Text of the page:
The transition to the coaching side was a difficult process for Bennett, but he knew he wanted to mentor other wrestlers the way his former coaches did with him.

“You put so much into the sport and you realize how much time other people invested and how important it was for me to do well, and so I guess for me it was a hard transition to make,” Bennett said. “You’re so competitive and so focused on yourself, but then being able to help these guys improve, get better and hopefully accomplish their goals was something I was looking forward to doing.

“I had so many people help me do that, and then I was able to be in their shoes and give back to these guys.”

Coaching has kept him involved in a sport he loves.

“And I get to continue to learn and grow and develop in different areas, not just wrestling-wise,” he said. “I get to meet a lot of great people through wrestling and coaching. The guys who come through our program are pretty awesome people.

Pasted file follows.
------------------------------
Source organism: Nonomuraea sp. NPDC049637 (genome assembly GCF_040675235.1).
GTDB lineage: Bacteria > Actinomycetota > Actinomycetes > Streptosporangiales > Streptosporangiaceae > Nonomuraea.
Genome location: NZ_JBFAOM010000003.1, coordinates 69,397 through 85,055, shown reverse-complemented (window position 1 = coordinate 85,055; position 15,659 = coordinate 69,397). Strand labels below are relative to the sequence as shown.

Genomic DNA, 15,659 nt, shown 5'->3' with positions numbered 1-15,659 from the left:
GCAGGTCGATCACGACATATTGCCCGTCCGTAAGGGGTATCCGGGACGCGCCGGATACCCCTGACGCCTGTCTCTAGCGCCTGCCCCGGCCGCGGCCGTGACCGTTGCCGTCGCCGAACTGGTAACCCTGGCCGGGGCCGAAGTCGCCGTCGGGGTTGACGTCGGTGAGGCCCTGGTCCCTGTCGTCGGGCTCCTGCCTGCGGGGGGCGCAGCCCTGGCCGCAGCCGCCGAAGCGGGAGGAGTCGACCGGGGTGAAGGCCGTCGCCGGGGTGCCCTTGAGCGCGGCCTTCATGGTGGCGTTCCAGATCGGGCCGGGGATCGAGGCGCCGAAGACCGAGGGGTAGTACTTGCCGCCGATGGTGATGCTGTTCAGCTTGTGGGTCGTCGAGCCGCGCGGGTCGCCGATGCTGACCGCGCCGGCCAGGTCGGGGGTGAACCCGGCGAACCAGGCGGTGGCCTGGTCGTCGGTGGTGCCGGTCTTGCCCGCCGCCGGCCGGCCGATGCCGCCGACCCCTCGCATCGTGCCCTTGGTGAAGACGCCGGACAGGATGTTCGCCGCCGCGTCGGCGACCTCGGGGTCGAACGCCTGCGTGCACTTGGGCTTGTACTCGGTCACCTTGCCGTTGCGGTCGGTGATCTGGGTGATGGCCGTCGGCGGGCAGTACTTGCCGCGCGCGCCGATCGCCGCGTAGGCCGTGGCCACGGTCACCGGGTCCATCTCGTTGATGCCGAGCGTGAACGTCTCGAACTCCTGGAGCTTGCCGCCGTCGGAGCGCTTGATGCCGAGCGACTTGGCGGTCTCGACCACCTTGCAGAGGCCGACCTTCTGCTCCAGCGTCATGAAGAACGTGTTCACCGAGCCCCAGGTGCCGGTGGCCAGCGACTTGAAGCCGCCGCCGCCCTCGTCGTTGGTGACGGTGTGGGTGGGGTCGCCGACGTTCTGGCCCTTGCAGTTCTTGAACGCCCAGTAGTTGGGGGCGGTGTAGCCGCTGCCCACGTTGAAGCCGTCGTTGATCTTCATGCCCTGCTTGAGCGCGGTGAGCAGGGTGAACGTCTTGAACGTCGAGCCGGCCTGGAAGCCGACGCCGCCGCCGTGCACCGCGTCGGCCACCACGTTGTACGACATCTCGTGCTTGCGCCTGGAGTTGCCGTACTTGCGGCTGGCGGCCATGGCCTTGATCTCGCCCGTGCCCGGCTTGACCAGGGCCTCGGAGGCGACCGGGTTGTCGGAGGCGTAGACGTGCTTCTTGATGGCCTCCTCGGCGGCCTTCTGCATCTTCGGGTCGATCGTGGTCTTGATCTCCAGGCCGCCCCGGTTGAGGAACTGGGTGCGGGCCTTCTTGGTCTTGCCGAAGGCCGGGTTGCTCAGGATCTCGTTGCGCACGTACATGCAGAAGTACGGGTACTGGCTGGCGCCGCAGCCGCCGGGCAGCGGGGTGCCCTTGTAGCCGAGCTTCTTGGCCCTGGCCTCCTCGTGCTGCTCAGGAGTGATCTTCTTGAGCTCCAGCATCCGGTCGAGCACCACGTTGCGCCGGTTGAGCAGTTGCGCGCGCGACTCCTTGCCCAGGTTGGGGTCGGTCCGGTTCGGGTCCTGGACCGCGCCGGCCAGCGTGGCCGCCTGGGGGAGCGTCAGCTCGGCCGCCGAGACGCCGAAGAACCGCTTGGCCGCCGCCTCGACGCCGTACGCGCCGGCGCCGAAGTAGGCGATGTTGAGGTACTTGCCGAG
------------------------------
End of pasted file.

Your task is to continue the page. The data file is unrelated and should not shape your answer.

“I’m pretty fortunate, and I've really enjoyed the coaching side of it, being in the wrestling room with these guys. Getting them ready for a match and going over things after a match. There is a lot that goes into it, but I really enjoy it.”

The love of wrestling for Bennett began at 6 years old, when he was coached by his uncle Tom Bennett – a former Division III All-American – and dad Doug.

“My uncle did a ton for me wrestling-wise, and my dad was the conditioning and discipline-type guy,” Bennett said. “Together it was a good mix. For as long as I can remember, I was always in really good shape. I loved wrestling right away.”

Bennett admits that he probably missed out on a lot when he was younger because he was determined to be the best and his life revolved around wrestling and training.

“It can be a tough way to live, but at the time that's what I wanted to do so that's what I did,” Bennett said. “When I was little my dad always told me that I'm not going to take you across the country to these tournaments if we are not training to win the tournament, not going to fill out the brackets, so my whole life the goal was always to be a champion.

“Going into high school my goal was to be a four-time state champion. I wanted to win the senior nationals, the junior nationals, and I won all those things. Going into college, in my mind, the next step was to be a national champion, and I don't think you realize how hard it really is, and I don't think I realized how hard it was to be an All-American.”